Democracy in Action: St. Lawrence String Quartet Plays Haydn
Join the St. Lawrence String Quartet as they use the music of Joseph Haydn to illustrate (in music and conversation) the origins of the quartet as a democratic institution.
This event is part of The Ethics of Democracy series.
The St. Lawrence String Quartet players are: Geoff Nuttall (violin), Owen Dalby (violin), Lesley Robertson (viola) and Christopher Costanza (cello).
"A sound that has just about everything one wants from a quartet, most notably precision, warmth and an electricity that conveys the excitement of playing whatever is on their stands at the moment.” – The New York Times
Established in 1989, the St. Lawrence String Quartet earned international recognition within a few years, winning both the Banff Quartet Competition and the Young Concert Artists audition in 1992. The group has since developed an undisputed reputation as a truly world class chamber ensemble. Called “witty, buoyant, and wickedly attentive (The Gazette, Montreal), with a “peerless” sense of ensemble (Financial Times, London), the quartet is celebrated for its “smoldering intensity” (Washington Post), and “flexibility, dramatic fire and… hint of rock 'n' roll energy” (LA Times). SLSQ performs internationally and has served as Ensemble in Residence at Stanford University since 1998. The St. Lawrence continues to build its reputation for imaginative and spontaneous music-making through an energetic commitment to the great established quartet literature, as well as the championing of new works by such composers as John Adams, Osvaldo Golijov, Ezequiel Vinao, and Jonathan Berger. Of their collaborations with Adams, the Washington Post asserted “If good relationships are built on trust, the bond between the St. Lawrence String Quartet and composer John Adams is a marriage made in chamber music heaven.”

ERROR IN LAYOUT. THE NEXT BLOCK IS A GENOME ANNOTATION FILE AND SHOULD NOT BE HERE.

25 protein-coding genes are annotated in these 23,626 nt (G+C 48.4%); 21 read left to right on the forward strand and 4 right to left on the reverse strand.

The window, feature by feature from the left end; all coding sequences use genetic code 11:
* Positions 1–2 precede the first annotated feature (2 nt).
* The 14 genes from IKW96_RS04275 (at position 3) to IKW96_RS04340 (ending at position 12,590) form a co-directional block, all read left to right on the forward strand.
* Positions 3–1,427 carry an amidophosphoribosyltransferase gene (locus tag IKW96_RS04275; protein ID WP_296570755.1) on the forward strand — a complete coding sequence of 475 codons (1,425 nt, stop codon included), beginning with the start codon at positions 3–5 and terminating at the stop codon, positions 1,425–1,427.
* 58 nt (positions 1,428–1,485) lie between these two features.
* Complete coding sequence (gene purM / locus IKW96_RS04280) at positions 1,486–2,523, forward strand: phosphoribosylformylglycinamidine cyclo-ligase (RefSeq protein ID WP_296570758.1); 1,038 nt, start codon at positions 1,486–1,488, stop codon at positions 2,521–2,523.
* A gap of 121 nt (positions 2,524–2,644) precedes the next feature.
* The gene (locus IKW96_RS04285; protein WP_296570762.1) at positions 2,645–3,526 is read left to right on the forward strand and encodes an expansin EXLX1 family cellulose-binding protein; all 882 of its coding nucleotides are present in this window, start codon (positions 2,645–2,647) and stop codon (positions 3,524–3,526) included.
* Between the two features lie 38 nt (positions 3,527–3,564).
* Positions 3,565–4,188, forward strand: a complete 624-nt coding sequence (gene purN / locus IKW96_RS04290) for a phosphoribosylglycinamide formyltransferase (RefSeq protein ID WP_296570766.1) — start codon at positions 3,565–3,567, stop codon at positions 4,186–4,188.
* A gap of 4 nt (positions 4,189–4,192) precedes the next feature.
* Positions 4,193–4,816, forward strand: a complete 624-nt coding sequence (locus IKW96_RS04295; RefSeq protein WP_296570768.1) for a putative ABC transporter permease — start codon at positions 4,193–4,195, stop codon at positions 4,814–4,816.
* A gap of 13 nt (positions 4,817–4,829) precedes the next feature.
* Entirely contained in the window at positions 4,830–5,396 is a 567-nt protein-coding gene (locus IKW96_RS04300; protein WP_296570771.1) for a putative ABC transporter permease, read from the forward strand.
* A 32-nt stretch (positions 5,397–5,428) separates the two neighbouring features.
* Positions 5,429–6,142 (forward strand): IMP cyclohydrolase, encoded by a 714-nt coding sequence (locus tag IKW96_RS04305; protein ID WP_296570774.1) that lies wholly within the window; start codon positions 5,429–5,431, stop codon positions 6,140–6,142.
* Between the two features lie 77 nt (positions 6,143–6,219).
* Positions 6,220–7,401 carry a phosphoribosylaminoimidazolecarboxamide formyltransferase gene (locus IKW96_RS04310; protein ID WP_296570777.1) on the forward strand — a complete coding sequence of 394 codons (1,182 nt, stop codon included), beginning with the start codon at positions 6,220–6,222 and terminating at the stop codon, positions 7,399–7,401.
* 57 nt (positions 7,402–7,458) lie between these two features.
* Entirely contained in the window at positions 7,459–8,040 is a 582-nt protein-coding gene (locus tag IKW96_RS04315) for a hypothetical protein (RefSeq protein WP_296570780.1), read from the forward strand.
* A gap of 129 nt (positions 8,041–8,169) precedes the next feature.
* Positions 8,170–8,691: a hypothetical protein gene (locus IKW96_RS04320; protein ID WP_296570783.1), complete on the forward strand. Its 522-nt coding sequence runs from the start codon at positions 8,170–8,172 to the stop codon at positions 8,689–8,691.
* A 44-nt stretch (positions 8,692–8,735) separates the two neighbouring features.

For more information about the SLSQ's community outreach programs at Stanford, click here. https://music.stanford.edu/ensembles-lessons/ensemble-in-residence-slsq/slsq-stanford